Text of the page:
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[Comments] (1) Under Protest: I forgot to mention a couple of vignettes of the protest. One was a man standing all alone, holding an 8x10 portrait of his adorable kiddles. In the other hand he carried a sign that said, "How sad! After 20 years the Bakersfield Business Conference ends on a note of bigotry."

Then I saw a mother who had brought her five girls--ranging in ages from teen to about five. They were having the time of their lives, smiling and laughing.

It took me back. My mother never took me to any protests although she was very anti the war in Vietnam. But she did take me to teacher strikes, which was fun and meaningful. I remembered those old days when I worked for BCDS and went to picket with the other teachers. We picketed at Compton Jr. High, not at our school, because our school was tucked back in a neighborhood off the beaten path and nobody would see us.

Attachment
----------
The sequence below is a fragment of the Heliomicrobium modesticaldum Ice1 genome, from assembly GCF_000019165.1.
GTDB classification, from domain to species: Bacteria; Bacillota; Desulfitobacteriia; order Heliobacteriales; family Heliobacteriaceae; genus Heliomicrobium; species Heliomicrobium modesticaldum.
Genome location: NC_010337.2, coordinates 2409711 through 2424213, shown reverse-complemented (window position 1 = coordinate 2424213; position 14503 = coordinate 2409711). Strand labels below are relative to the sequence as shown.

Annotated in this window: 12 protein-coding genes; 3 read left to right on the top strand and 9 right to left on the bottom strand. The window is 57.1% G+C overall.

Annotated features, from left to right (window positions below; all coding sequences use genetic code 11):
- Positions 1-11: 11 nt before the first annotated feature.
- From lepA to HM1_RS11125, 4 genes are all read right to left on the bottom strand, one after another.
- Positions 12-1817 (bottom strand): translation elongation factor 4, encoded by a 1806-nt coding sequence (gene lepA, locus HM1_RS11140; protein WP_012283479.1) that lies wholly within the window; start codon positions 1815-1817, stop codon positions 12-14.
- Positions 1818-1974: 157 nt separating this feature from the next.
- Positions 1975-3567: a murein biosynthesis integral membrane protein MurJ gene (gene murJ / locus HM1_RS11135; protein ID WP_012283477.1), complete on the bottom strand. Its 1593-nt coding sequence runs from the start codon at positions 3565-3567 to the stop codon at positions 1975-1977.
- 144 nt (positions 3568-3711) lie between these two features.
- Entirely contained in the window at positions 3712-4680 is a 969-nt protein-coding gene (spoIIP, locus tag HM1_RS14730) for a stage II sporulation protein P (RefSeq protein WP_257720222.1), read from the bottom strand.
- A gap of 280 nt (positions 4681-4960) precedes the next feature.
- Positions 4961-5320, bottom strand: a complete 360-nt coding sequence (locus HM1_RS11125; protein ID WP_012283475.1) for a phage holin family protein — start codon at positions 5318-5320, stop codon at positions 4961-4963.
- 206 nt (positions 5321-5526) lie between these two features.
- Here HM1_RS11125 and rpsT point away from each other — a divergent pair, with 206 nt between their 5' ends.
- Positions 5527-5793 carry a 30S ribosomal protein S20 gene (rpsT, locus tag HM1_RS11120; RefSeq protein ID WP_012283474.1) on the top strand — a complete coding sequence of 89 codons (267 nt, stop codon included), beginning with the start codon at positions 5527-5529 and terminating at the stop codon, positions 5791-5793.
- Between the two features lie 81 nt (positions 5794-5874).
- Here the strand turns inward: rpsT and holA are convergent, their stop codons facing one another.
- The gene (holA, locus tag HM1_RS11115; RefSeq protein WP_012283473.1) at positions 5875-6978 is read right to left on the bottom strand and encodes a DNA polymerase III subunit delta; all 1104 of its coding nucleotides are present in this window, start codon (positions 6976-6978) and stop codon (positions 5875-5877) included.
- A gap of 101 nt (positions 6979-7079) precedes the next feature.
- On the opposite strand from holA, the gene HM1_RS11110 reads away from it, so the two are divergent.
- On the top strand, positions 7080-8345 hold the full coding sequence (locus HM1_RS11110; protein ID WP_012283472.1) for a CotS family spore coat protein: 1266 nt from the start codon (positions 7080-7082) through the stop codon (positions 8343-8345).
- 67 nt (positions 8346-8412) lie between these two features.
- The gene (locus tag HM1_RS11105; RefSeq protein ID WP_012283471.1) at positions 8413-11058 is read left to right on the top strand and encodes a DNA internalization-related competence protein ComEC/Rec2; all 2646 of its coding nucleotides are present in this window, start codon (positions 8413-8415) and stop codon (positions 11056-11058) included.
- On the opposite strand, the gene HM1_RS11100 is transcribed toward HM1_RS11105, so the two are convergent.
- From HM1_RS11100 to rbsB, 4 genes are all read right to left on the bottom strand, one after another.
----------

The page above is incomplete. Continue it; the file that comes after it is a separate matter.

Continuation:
Robert tells me that Mom got up out of her deathbed to go picket so the teachers in her district wouldn't lose their health benefits.

I haven't been to do a picket or a protest in a very long time, and I like to think it's because of my health, but still. Look at the example of my mother. I should go. Peace Bakersfield holds a protest every Friday night. Also there are occasionally gay rights and pro-choice marches which I could attend. Or I could counter the people who harass women in front of the abortion clinic. Those folks are hard core.

I would never choose abortion for myself, but I don't think it's anybody's business and certainly not the government's. I am thinking Big Brother has made a lot of recent inroads into the fabric of American life, and it makes me nervous.


© 2001-2006 Frances Whitney.